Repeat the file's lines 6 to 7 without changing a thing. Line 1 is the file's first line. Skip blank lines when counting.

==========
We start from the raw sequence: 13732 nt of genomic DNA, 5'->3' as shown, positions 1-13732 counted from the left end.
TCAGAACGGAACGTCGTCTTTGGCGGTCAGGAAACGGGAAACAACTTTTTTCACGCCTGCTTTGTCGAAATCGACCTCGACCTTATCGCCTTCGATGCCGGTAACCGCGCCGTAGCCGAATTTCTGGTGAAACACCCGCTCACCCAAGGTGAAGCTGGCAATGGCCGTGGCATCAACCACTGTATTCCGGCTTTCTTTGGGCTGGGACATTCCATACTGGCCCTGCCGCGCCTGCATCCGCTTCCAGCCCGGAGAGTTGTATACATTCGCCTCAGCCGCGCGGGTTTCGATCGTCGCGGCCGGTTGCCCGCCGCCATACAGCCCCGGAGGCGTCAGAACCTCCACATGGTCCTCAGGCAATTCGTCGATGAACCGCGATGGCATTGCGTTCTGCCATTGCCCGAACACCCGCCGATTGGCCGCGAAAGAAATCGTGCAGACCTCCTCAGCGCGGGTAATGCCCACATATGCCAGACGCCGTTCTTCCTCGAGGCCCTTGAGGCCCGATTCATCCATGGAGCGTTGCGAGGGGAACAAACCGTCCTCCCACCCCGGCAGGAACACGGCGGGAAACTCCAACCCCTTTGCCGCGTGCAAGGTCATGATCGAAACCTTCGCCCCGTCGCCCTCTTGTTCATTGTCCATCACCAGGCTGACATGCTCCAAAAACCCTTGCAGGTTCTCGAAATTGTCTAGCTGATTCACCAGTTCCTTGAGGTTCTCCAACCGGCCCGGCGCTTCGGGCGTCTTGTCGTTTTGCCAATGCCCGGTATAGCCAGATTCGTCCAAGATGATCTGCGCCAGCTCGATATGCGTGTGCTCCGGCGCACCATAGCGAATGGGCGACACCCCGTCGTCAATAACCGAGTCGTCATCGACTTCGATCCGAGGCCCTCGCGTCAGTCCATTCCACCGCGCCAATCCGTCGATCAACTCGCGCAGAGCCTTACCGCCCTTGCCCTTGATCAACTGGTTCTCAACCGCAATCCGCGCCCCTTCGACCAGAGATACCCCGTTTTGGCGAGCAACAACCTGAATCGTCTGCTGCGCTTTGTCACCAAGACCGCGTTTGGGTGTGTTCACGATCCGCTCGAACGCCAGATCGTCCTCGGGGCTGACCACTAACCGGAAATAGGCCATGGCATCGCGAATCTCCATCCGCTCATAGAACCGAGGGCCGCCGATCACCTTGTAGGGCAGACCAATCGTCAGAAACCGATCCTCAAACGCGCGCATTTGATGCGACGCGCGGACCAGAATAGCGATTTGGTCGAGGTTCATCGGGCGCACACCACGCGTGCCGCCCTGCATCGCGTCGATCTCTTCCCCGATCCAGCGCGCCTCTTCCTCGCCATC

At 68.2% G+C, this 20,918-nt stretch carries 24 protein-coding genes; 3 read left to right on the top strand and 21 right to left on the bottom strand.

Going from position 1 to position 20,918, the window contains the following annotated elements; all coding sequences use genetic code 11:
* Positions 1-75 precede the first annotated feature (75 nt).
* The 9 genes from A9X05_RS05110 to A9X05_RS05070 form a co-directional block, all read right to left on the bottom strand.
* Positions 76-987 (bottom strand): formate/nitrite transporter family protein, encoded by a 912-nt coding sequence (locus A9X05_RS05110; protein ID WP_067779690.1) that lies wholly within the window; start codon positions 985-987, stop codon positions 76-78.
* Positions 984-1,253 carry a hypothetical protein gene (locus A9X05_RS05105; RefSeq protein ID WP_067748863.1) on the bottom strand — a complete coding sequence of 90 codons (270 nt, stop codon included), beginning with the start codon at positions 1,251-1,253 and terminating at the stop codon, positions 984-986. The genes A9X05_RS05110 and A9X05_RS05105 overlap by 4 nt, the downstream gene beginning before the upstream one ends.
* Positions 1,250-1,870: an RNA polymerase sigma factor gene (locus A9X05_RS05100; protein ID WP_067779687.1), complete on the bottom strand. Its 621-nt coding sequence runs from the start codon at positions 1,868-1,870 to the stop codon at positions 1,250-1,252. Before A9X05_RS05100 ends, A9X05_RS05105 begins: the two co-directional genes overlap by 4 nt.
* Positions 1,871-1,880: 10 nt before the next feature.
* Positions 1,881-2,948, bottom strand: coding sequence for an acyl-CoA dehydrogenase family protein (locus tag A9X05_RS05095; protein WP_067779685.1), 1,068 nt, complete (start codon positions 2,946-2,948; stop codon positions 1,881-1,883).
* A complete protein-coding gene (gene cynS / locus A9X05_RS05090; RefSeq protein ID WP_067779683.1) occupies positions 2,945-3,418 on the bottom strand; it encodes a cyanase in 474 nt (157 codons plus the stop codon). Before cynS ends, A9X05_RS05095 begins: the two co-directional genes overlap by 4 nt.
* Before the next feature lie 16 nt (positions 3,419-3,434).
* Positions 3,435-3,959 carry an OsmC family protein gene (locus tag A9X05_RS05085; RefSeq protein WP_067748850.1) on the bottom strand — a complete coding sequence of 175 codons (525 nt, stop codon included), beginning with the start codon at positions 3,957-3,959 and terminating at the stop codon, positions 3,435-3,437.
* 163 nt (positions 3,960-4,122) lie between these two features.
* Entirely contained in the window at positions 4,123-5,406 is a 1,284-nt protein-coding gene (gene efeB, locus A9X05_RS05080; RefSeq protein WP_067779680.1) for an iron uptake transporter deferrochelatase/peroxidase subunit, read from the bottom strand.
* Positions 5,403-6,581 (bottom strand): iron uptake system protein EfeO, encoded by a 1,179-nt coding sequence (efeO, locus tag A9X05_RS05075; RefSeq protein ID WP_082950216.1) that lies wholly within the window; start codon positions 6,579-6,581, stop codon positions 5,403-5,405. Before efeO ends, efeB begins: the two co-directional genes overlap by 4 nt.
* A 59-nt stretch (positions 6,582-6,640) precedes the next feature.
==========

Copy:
* The 9 genes from A9X05_RS05110 to A9X05_RS05070 form a co-directional block, all read right to left on the bottom strand.
* Positions 76-987 (bottom strand): formate/nitrite transporter family protein, encoded by a 912-nt coding sequence (locus A9X05_RS05110; protein ID WP_067779690.1) that lies wholly within the window; start codon positions 985-987, stop codon positions 76-78.